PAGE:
Tourism itself may not be recession proof, but the lure of entertainment districts, convention centers, and sports facilities as visitor magnets is as irresistible as free beer.
Two years after former mayor Willie Herenton proposed one, a new downtown convention center is creeping back into the news. So is Beale Street, thanks to a fresh audit of John Elkington and Performa Entertainment. And so is the fairgrounds, which was the subject of a Memphis City Council committee meeting last week.
Tourism harnesses the power of other people's money, not to mention the Food Network and the Discovery Channel. It plays to our strengths. The payoff is packed hotels and restaurants. An economic stimulus package that works. Fun for everyone.
There's big money and upside in tourism, but there are a lot of traps too.
Trap one: What's your niche? Scott Robinson is head coach of the Germantown swim team. He and 1,500 coaches, parents, and swimmers from Tennessee, Alabama, and the Florida Panhandle spent four days in Nashville last week at the short-course championships. The city-owned Centennial Sportsplex has an aquatic center that works for them (as well as an ice-skating rink and indoor/outdoor tennis courts).
"Pools here in Memphis don't have the capacity to handle that many people in one meet," Robinson said. "To keep the meet within a reasonable time frame, they use two pools. We have pools that size here with movable bulkheads, but they can't handle the spectators."
It took three-and-a-half days to run all the events. That's four hotel nights if you're keeping score. The meet was the fourth one in four weeks in Nashville. Make that 16 hotel nights. The University of Memphis used to host a long-course meet but stopped bidding on it five years ago.
The heavy hitters in the Memphis fairgrounds discussions are the tenants of the football stadium. That leaves 355 non-football days a year. What would you put at the fairgrounds that the Mike Rose Soccer Complex, First Horizon baseball fields, and the Racquet Club of Memphis don't already offer?
Trap two: Tourism is not a solution to a budget crisis. Because of special districts and financing arrangements, tourism taxes pay the debt on stadiums and arenas and convention facilities and promote more tourism. The plans for the fairgrounds, Graceland, and the Bass Pro Pyramid all envision keeping the "tax increment" inside the special district. Money for schools and police and trash pickup comes from unrestricted taxes.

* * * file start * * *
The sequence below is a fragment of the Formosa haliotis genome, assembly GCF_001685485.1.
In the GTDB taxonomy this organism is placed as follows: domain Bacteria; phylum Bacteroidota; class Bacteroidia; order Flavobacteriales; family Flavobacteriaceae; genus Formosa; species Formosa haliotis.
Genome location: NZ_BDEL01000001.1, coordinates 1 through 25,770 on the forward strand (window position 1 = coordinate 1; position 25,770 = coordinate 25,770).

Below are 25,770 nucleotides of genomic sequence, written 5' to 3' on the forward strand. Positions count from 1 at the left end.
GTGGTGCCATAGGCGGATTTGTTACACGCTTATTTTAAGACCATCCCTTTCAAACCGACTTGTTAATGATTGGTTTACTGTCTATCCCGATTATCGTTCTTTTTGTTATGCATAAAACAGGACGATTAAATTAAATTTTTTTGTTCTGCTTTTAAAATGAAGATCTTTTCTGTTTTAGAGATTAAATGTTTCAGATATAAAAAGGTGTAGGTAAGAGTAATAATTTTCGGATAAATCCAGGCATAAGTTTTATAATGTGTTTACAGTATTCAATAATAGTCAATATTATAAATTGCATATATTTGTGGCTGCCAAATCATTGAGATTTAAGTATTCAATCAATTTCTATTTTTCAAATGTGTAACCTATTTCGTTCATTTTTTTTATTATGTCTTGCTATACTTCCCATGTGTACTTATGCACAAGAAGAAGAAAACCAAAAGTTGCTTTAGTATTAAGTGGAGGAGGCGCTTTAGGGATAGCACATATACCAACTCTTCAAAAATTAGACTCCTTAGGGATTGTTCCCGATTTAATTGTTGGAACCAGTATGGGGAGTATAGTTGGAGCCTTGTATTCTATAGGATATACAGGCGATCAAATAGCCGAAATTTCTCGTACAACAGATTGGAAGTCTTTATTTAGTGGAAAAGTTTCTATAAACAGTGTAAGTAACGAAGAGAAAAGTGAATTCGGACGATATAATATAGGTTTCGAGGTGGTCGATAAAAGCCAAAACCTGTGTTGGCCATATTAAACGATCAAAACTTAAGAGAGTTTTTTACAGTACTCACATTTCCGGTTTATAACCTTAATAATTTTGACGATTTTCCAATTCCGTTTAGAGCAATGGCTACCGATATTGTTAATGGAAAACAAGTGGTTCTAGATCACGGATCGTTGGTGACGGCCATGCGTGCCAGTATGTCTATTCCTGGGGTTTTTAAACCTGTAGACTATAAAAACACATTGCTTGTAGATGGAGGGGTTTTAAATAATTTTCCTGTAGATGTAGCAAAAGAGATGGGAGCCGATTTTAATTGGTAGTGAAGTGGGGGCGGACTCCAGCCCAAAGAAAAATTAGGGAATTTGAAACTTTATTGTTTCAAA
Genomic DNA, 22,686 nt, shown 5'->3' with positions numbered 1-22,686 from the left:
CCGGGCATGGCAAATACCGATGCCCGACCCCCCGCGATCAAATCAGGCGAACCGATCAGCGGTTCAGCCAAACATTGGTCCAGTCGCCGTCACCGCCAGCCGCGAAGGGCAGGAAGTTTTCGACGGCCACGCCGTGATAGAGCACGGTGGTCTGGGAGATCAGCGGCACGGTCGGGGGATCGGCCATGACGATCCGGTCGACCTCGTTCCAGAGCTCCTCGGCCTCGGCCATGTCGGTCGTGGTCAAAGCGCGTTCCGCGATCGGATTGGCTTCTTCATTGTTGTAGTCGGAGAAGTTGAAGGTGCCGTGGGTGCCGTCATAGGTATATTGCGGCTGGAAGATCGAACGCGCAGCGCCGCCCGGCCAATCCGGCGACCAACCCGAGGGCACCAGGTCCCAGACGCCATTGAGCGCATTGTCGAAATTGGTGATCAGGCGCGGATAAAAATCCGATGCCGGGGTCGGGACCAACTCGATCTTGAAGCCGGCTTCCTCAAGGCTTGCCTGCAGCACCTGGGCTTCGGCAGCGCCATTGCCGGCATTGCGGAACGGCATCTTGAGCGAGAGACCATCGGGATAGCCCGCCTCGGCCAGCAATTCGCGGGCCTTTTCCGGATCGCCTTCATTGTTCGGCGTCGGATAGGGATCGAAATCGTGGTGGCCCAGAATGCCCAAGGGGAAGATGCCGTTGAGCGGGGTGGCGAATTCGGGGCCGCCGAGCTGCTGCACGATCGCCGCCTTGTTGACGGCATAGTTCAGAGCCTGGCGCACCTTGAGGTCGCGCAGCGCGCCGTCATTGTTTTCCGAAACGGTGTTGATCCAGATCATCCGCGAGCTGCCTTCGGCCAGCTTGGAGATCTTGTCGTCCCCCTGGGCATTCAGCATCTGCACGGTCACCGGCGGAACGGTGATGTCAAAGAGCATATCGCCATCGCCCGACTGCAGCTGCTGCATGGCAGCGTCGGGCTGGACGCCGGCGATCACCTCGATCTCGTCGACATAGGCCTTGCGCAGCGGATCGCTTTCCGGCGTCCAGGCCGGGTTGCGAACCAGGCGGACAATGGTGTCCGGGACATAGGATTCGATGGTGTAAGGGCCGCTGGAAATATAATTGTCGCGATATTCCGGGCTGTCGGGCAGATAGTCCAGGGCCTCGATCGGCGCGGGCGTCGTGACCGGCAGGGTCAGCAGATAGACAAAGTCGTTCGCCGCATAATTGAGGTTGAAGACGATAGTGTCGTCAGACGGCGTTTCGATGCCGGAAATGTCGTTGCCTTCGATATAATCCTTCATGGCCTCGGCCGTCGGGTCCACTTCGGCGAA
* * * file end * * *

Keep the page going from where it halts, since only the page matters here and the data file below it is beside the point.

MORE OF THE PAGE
Trap three: Tourism draws cities into an arms race with their neighbors to build new convention centers. Nashville is a heavyweight with a firm base in the vibrant country music industry. Memphis is a middleweight with one foot in the musical past, a bipolar downtown with the convention center and the Pyramid at one end and the Peabody, Beale Street, and FedExForum at the other end, and a history of squandering money on white elephants.
Trap four: gentrification. Lower Broadway in Nashville looked like it was hosting a Chi Omega sorority convention last Saturday. We ate grilled bologna sandwiches and drank Pabst Blue Ribbon at Robert's honky-tonk and saw Alison Krauss at the Ryman Auditorium, but the pitfalls of progress were obvious too. From hamburgers at Earnestine and Hazel's on South Main to Beale Street blues to Harry Connick at the Cannon Center, Memphis more than held its own.
Trap five: Tourism and entertainment is not enough. A downtown needs a business base. New Orleans is in the same boat as Memphis. Nashville has new skyscrapers and corporate headquarters and the state capitol. The main reason we were in Nashville several times recently was work and a nice payday. The fun was a bonus. Memphis business consultant Don Hutson tells his audiences to move toward abundance and away from scarcity. Nashville still has an abundance of abundance.
Trap six: The back-story doesn't matter to visitors, but it does matter to the city. Elkington and the Beale Street club owners deserve credit for turning nothing in 1982 into something today. They do not deserve an exclusive call on profits for eternity. The Watkins Uiberall audit addresses past claims that may or may not be worth pursuing, not political shenanigans and corruption. The city, which provides services, should legitimately expect lease payments. Casinos pay 12 percent in state and local taxes in Mississippi, and that's one of the smaller cuts in a capital-intensive industry that generates a lot of cash.